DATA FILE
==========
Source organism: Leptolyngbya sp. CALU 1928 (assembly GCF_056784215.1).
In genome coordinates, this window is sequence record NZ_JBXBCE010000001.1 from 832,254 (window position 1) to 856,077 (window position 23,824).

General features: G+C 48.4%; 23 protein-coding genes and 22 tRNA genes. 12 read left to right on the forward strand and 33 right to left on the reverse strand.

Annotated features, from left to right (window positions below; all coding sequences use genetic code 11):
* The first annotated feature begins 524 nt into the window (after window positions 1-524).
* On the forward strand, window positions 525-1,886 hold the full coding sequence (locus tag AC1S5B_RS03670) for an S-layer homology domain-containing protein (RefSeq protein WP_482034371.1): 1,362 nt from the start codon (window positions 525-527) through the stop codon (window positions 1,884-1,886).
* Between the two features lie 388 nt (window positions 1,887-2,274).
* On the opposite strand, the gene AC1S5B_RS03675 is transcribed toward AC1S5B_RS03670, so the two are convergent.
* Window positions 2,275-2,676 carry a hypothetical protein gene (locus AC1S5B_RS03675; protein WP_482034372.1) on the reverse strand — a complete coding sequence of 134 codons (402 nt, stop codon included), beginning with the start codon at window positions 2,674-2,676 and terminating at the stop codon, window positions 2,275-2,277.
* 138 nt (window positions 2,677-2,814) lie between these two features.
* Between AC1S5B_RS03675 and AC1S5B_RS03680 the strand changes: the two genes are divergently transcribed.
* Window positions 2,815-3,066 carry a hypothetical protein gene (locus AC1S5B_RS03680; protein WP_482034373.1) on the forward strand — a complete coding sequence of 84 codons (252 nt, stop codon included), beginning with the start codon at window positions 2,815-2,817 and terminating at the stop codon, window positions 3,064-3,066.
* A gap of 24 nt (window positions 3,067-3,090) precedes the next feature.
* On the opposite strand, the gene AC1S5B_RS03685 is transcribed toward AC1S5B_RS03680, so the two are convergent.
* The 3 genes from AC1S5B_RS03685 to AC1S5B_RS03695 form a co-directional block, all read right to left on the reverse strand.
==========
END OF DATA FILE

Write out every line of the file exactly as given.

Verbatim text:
Source organism: Leptolyngbya sp. CALU 1928 (assembly GCF_056784215.1).
In genome coordinates, this window is sequence record NZ_JBXBCE010000001.1 from 832,254 (window position 1) to 856,077 (window position 23,824).

General features: G+C 48.4%; 23 protein-coding genes and 22 tRNA genes. 12 read left to right on the forward strand and 33 right to left on the reverse strand.

Annotated features, from left to right (window positions below; all coding sequences use genetic code 11):
* The first annotated feature begins 524 nt into the window (after window positions 1-524).
* On the forward strand, window positions 525-1,886 hold the full coding sequence (locus tag AC1S5B_RS03670) for an S-layer homology domain-containing protein (RefSeq protein WP_482034371.1): 1,362 nt from the start codon (window positions 525-527) through the stop codon (window positions 1,884-1,886).
* Between the two features lie 388 nt (window positions 1,887-2,274).
* On the opposite strand, the gene AC1S5B_RS03675 is transcribed toward AC1S5B_RS03670, so the two are convergent.
* Window positions 2,275-2,676 carry a hypothetical protein gene (locus AC1S5B_RS03675; protein WP_482034372.1) on the reverse strand — a complete coding sequence of 134 codons (402 nt, stop codon included), beginning with the start codon at window positions 2,674-2,676 and terminating at the stop codon, window positions 2,275-2,277.
* 138 nt (window positions 2,677-2,814) lie between these two features.
* Between AC1S5B_RS03675 and AC1S5B_RS03680 the strand changes: the two genes are divergently transcribed.
* Window positions 2,815-3,066 carry a hypothetical protein gene (locus AC1S5B_RS03680; protein WP_482034373.1) on the forward strand — a complete coding sequence of 84 codons (252 nt, stop codon included), beginning with the start codon at window positions 2,815-2,817 and terminating at the stop codon, window positions 3,064-3,066.
* A gap of 24 nt (window positions 3,067-3,090) precedes the next feature.
* On the opposite strand, the gene AC1S5B_RS03685 is transcribed toward AC1S5B_RS03680, so the two are convergent.
* The 3 genes from AC1S5B_RS03685 to AC1S5B_RS03695 form a co-directional block, all read right to left on the reverse strand.